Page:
### Fixing It

A and B are two fixed points on a circle and RS is a variable diamater. What is the locus of the intersection P of AR and BS?

### OK! Now Prove It

Make a conjecture about the sum of the squares of the odd positive integers. Can you prove it?

### Polycircles

Show that for any triangle it is always possible to construct 3 touching circles with centres at the vertices. Is it possible to construct touching circles centred at the vertices of any polygon?

##### Age 14 to 18Challenge Level

Clara from Herlufsholm School in Denmark sent in some observations:
I noticed that the quadrilaterals formed by joining the midpoints always has two pairs of parallel sides. This means that the shape formed is always a square, rectangle or parallelogram. There didn't seem to be any counter-examples to this. This is because when you move one point (For example C) and keep all the other points the same, two points of the new shape move (R and S). This means that the top and bottom edges do not change angle (RS and QP). The other two sides however move but with the same amount and therefore also stay parallel.

PQRS always has half of the area of ABCD. One way to show that this is always true could be to draw a line through the points SQ and RP as in the picture attached. When you take a quarter of the whole image there is another quadrilateral with a line through the middle (as shown in the picture underneath figure 1).

If figure ABCD is concave, the ration of the area of ABCD and PQRS is still 2:1.

Clara's observations and predictions are correct, but this way of showing that PQRS has half the area of ABCD won't always work. For example, in Clara's picture 3, the triangles in the pieces are not the same size. This is shown below. In the image on the right, the yellow triangle has been rotated to show that it has a smaller area than the red triangle.

Samvit from Mason Middle School in the USA sent this rigorous proof:
The new quadrilateral will always be a parallelogram.

For this proof, CASTC means Corresponding Angles of Similar Triangles are Congruent, which is part of the definition of a similar triangle (like CPCTC).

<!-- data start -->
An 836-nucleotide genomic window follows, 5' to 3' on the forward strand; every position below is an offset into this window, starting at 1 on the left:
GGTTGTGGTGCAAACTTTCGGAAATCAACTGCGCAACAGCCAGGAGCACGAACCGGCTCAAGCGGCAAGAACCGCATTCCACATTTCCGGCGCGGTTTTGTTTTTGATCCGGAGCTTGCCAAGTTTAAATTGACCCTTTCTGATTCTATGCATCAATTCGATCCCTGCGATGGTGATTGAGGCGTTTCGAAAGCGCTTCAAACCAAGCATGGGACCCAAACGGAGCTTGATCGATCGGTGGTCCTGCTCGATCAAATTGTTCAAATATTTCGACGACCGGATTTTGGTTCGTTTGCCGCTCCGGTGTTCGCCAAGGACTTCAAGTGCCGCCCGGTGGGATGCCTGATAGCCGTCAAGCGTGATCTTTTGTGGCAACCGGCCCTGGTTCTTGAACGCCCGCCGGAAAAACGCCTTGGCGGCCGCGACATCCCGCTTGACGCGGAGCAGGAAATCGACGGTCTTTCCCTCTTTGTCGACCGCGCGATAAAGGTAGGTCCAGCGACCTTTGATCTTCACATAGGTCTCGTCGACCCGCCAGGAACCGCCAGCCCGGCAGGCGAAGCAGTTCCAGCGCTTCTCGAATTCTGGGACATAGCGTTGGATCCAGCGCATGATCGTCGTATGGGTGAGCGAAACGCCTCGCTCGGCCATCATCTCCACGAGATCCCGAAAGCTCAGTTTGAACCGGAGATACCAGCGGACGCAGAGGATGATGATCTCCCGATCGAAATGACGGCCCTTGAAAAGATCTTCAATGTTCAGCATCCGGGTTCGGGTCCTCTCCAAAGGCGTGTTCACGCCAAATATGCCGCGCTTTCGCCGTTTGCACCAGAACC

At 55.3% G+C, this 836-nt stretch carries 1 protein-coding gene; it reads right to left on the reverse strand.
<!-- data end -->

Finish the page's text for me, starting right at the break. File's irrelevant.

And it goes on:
Take this arbitrary image of a quadrilateral, where
E is the midpoint of segment AB.
F is the midpoint of segment BC.
G is the midpoint of segment CD.
H is the midpoint of segment DA.

Two column proof:
Statement Reason
E is the midpoint of segment AB Given
segment AE is congruent to segment EB Definition of a midpoint
AE = EB Definition of congruence
AE + EB = AB segment addition postulate
EB + EB = AB Substitution
2(EB) = AB Simplify
angle EBF is congruent to angle ABC Reflexive property
F is the midpoint of BC Given
segment FC is congruent to segment BF Definition of a midpoint
FC = BF Definition of congruence
FC + BF = BC Segment addition postulate
BF + BF = BC Substitution
2(BF) = BC Simplify
triangle EBF is similar to triangle ABC SAS similarity
angle CAB is congruent to angle FEB CASTC
Segment AC is parallel to segment EF Converse of Corresponding Angles
G is the midpoint of segment CD Given
Segment GC is congruent to segment GD Definition of a midpoint
GC = GD Definition of congruence
GC + GD = CD segment addition postulate
GD + GD = CD Substitution
2(GD) = CD Simplify
angle CDA is congruent to angle GDH Reflexive property
H is the midpoint of DA Given
segment AH is congruent to segment DH Definition of a midpoint
AH = DH Definition of congruence
AH + DH = DA Segment addition postulate
DH + DH = DA Substitution
2(DH) = DA Simplify
triangle CDA is similar to triangle GDH SAS similarity
angle DAC is congruent to angle DHG CASTC
Segment AC is parallel to segment HG  Converse of Corresponding Angles
Segment EF is parallel to segment HG Transitive property of parallel lines
AE + EB = AB Segment Addition postulate
AE + AE = AB substitution
2(AE) = AB Simplify
Angle HAE is congruent to angle DAB Reflexive property
AH + DH = DA Segment Addition postulate
AH + AH = DA Substitution
2(AH) = DA Simplify
Triangle HAE is similar to triangle DAB SAS similarity
Angle AHE is congruent to angle ADB CASTC
Segment DB is parallel to segment HE Converse of Corresponding Angles
FC + BF = BC Segment Addition Postulate
FC + FC = BC Substitution
2(FC) = BC Simplify
Angle FCG is congruent to angle BCD Reflexive
GC + GD = CD Segment Addition Postulate
GC + GC = CD Substitution
2(GC) = CD Simplify
Triangle FCG is similar to triangle BCD SAS Similarity
Angle CGF is congruent to angle CDB CASTC
Segment DB is parallel to segment GF Converse of Corresponding Angles
Segment HE is parallel to segment GF Transitive property of parallel lines
EFGH is a parallelogram Definition of a parallelogram (opposite sides are parallel)

Nayanika from the Tiffin Girls' School in the UK proved that the area of the small quadrilateral is half the area of the large quadrilateral. Nayanika's proof uses the fact that the small quadrilateral is a parallelogram (although at one point she writes 'rectangle', the proof works for any parallelogram). This is Nayanika's work:

Vid from High School Srednja Å¡ola ÄŒrnomelj in Slovenia used a shorter method to prove that the shape is a parallelogram, and also proved the result about the areas. Click here to see Vid's work.

Marmik from India proved that the area of PQRS is half of the area of ABCD using the formula for the area of a triangle, $\frac12ab\sin{C}$. Click here to see Marmik's work.

Ana used coordinate geometry to derive the two results. Click here to see Ana's work.